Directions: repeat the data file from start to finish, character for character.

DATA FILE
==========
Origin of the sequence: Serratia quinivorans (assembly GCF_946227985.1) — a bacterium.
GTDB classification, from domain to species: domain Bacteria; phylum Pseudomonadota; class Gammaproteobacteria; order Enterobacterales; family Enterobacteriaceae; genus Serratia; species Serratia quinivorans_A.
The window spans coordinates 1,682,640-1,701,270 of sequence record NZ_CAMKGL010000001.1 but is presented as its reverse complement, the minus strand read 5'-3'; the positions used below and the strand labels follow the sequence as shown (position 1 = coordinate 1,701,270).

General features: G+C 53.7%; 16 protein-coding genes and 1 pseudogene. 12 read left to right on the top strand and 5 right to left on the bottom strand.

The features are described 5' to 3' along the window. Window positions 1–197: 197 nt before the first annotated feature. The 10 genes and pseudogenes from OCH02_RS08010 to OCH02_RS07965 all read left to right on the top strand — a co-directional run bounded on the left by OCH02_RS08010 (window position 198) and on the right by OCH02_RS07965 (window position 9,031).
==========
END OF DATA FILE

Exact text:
Origin of the sequence: Serratia quinivorans (assembly GCF_946227985.1) — a bacterium.
GTDB classification, from domain to species: domain Bacteria; phylum Pseudomonadota; class Gammaproteobacteria; order Enterobacterales; family Enterobacteriaceae; genus Serratia; species Serratia quinivorans_A.
The window spans coordinates 1,682,640-1,701,270 of sequence record NZ_CAMKGL010000001.1 but is presented as its reverse complement, the minus strand read 5'-3'; the positions used below and the strand labels follow the sequence as shown (position 1 = coordinate 1,701,270).

General features: G+C 53.7%; 16 protein-coding genes and 1 pseudogene. 12 read left to right on the top strand and 5 right to left on the bottom strand.

The features are described 5' to 3' along the window. Window positions 1–197: 197 nt before the first annotated feature. The 10 genes and pseudogenes from OCH02_RS08010 to OCH02_RS07965 all read left to right on the top strand — a co-directional run bounded on the left by OCH02_RS08010 (window position 198) and on the right by OCH02_RS07965 (window position 9,031).